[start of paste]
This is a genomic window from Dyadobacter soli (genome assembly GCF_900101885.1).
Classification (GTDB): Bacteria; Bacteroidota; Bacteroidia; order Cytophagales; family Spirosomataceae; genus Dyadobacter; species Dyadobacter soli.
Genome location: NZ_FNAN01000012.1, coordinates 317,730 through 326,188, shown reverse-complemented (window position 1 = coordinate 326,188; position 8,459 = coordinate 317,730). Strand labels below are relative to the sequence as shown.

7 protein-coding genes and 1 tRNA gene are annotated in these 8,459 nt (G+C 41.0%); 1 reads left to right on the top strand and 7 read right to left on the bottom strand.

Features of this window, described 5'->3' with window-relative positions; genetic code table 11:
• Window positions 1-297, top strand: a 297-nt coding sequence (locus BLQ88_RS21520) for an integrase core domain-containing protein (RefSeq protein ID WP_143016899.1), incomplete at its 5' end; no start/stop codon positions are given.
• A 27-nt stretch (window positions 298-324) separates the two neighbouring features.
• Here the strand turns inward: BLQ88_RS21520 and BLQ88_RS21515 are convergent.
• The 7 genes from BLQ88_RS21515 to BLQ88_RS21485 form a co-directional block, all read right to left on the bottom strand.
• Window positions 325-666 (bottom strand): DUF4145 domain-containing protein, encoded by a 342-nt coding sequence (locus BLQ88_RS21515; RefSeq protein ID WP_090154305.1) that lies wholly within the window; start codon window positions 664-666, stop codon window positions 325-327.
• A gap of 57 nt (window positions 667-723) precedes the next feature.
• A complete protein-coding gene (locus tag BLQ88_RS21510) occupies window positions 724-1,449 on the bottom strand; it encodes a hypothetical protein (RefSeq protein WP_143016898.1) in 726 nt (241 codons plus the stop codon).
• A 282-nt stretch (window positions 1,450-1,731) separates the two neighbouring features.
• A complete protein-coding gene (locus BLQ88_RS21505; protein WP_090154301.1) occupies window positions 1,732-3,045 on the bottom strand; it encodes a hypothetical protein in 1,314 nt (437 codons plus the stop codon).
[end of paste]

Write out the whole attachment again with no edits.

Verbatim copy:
This is a genomic window from Dyadobacter soli (genome assembly GCF_900101885.1).
Classification (GTDB): Bacteria; Bacteroidota; Bacteroidia; order Cytophagales; family Spirosomataceae; genus Dyadobacter; species Dyadobacter soli.
Genome location: NZ_FNAN01000012.1, coordinates 317,730 through 326,188, shown reverse-complemented (window position 1 = coordinate 326,188; position 8,459 = coordinate 317,730). Strand labels below are relative to the sequence as shown.

7 protein-coding genes and 1 tRNA gene are annotated in these 8,459 nt (G+C 41.0%); 1 reads left to right on the top strand and 7 read right to left on the bottom strand.

Features of this window, described 5'->3' with window-relative positions; genetic code table 11:
• Window positions 1-297, top strand: a 297-nt coding sequence (locus BLQ88_RS21520) for an integrase core domain-containing protein (RefSeq protein ID WP_143016899.1), incomplete at its 5' end; no start/stop codon positions are given.
• A 27-nt stretch (window positions 298-324) separates the two neighbouring features.
• Here the strand turns inward: BLQ88_RS21520 and BLQ88_RS21515 are convergent.
• The 7 genes from BLQ88_RS21515 to BLQ88_RS21485 form a co-directional block, all read right to left on the bottom strand.
• Window positions 325-666 (bottom strand): DUF4145 domain-containing protein, encoded by a 342-nt coding sequence (locus BLQ88_RS21515; RefSeq protein ID WP_090154305.1) that lies wholly within the window; start codon window positions 664-666, stop codon window positions 325-327.
• A gap of 57 nt (window positions 667-723) precedes the next feature.
• A complete protein-coding gene (locus tag BLQ88_RS21510) occupies window positions 724-1,449 on the bottom strand; it encodes a hypothetical protein (RefSeq protein WP_143016898.1) in 726 nt (241 codons plus the stop codon).
• A 282-nt stretch (window positions 1,450-1,731) separates the two neighbouring features.
• A complete protein-coding gene (locus BLQ88_RS21505; protein WP_090154301.1) occupies window positions 1,732-3,045 on the bottom strand; it encodes a hypothetical protein in 1,314 nt (437 codons plus the stop codon).